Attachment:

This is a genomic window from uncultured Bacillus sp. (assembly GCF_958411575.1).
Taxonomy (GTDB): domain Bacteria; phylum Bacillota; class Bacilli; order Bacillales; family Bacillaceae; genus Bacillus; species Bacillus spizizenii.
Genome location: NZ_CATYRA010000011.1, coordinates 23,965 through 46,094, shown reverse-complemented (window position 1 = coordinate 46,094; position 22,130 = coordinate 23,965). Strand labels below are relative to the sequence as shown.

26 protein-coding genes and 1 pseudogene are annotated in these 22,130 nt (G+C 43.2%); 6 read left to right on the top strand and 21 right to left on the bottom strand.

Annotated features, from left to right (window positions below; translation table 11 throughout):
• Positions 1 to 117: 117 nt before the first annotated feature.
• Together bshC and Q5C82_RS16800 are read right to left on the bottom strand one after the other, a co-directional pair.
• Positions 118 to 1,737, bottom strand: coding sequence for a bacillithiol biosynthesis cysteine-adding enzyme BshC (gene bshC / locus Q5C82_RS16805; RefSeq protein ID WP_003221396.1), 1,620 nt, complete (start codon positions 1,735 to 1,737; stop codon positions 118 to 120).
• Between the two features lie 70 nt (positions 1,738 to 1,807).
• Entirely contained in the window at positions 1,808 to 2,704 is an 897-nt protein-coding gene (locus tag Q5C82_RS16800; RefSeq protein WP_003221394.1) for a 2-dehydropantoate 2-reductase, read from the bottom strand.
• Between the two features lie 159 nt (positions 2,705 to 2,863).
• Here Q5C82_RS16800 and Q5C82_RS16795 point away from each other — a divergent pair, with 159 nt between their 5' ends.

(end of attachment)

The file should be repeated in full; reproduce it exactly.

This is a genomic window from uncultured Bacillus sp. (assembly GCF_958411575.1).
Taxonomy (GTDB): domain Bacteria; phylum Bacillota; class Bacilli; order Bacillales; family Bacillaceae; genus Bacillus; species Bacillus spizizenii.
Genome location: NZ_CATYRA010000011.1, coordinates 23,965 through 46,094, shown reverse-complemented (window position 1 = coordinate 46,094; position 22,130 = coordinate 23,965). Strand labels below are relative to the sequence as shown.

26 protein-coding genes and 1 pseudogene are annotated in these 22,130 nt (G+C 43.2%); 6 read left to right on the top strand and 21 right to left on the bottom strand.

Annotated features, from left to right (window positions below; translation table 11 throughout):
• Positions 1 to 117: 117 nt before the first annotated feature.
• Together bshC and Q5C82_RS16800 are read right to left on the bottom strand one after the other, a co-directional pair.
• Positions 118 to 1,737, bottom strand: coding sequence for a bacillithiol biosynthesis cysteine-adding enzyme BshC (gene bshC / locus Q5C82_RS16805; RefSeq protein ID WP_003221396.1), 1,620 nt, complete (start codon positions 1,735 to 1,737; stop codon positions 118 to 120).
• Between the two features lie 70 nt (positions 1,738 to 1,807).
• Entirely contained in the window at positions 1,808 to 2,704 is an 897-nt protein-coding gene (locus tag Q5C82_RS16800; RefSeq protein WP_003221394.1) for a 2-dehydropantoate 2-reductase, read from the bottom strand.
• Between the two features lie 159 nt (positions 2,705 to 2,863).
• Here Q5C82_RS16800 and Q5C82_RS16795 point away from each other — a divergent pair, with 159 nt between their 5' ends.